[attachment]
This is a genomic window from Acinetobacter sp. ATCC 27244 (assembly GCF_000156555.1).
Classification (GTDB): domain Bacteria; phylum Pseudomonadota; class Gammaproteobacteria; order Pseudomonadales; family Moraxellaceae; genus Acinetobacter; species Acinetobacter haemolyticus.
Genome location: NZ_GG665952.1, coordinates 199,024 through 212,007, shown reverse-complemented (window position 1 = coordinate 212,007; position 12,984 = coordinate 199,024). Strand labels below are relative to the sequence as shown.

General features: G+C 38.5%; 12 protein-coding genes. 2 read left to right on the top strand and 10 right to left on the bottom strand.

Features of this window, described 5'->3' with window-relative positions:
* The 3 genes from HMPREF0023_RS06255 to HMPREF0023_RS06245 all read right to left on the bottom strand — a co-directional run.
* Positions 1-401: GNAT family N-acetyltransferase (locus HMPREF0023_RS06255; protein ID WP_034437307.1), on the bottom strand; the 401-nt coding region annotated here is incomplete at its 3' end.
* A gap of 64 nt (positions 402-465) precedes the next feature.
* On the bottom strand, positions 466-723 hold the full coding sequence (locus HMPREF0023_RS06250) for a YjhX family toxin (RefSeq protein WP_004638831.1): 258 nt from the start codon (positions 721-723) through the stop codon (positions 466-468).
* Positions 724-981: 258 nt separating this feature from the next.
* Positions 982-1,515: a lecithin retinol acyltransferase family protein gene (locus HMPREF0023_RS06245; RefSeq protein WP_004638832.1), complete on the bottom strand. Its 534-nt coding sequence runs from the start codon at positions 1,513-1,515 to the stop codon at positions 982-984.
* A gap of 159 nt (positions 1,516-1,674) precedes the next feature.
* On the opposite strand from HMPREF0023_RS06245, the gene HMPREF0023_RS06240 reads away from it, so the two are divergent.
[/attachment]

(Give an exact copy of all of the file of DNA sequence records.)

This is a genomic window from Acinetobacter sp. ATCC 27244 (assembly GCF_000156555.1).
Classification (GTDB): domain Bacteria; phylum Pseudomonadota; class Gammaproteobacteria; order Pseudomonadales; family Moraxellaceae; genus Acinetobacter; species Acinetobacter haemolyticus.
Genome location: NZ_GG665952.1, coordinates 199,024 through 212,007, shown reverse-complemented (window position 1 = coordinate 212,007; position 12,984 = coordinate 199,024). Strand labels below are relative to the sequence as shown.

General features: G+C 38.5%; 12 protein-coding genes. 2 read left to right on the top strand and 10 right to left on the bottom strand.

Features of this window, described 5'->3' with window-relative positions:
* The 3 genes from HMPREF0023_RS06255 to HMPREF0023_RS06245 all read right to left on the bottom strand — a co-directional run.
* Positions 1-401: GNAT family N-acetyltransferase (locus HMPREF0023_RS06255; protein ID WP_034437307.1), on the bottom strand; the 401-nt coding region annotated here is incomplete at its 3' end.
* A gap of 64 nt (positions 402-465) precedes the next feature.
* On the bottom strand, positions 466-723 hold the full coding sequence (locus HMPREF0023_RS06250) for a YjhX family toxin (RefSeq protein WP_004638831.1): 258 nt from the start codon (positions 721-723) through the stop codon (positions 466-468).
* Positions 724-981: 258 nt separating this feature from the next.
* Positions 982-1,515: a lecithin retinol acyltransferase family protein gene (locus HMPREF0023_RS06245; RefSeq protein WP_004638832.1), complete on the bottom strand. Its 534-nt coding sequence runs from the start codon at positions 1,513-1,515 to the stop codon at positions 982-984.
* A gap of 159 nt (positions 1,516-1,674) precedes the next feature.
* On the opposite strand from HMPREF0023_RS06245, the gene HMPREF0023_RS06240 reads away from it, so the two are divergent.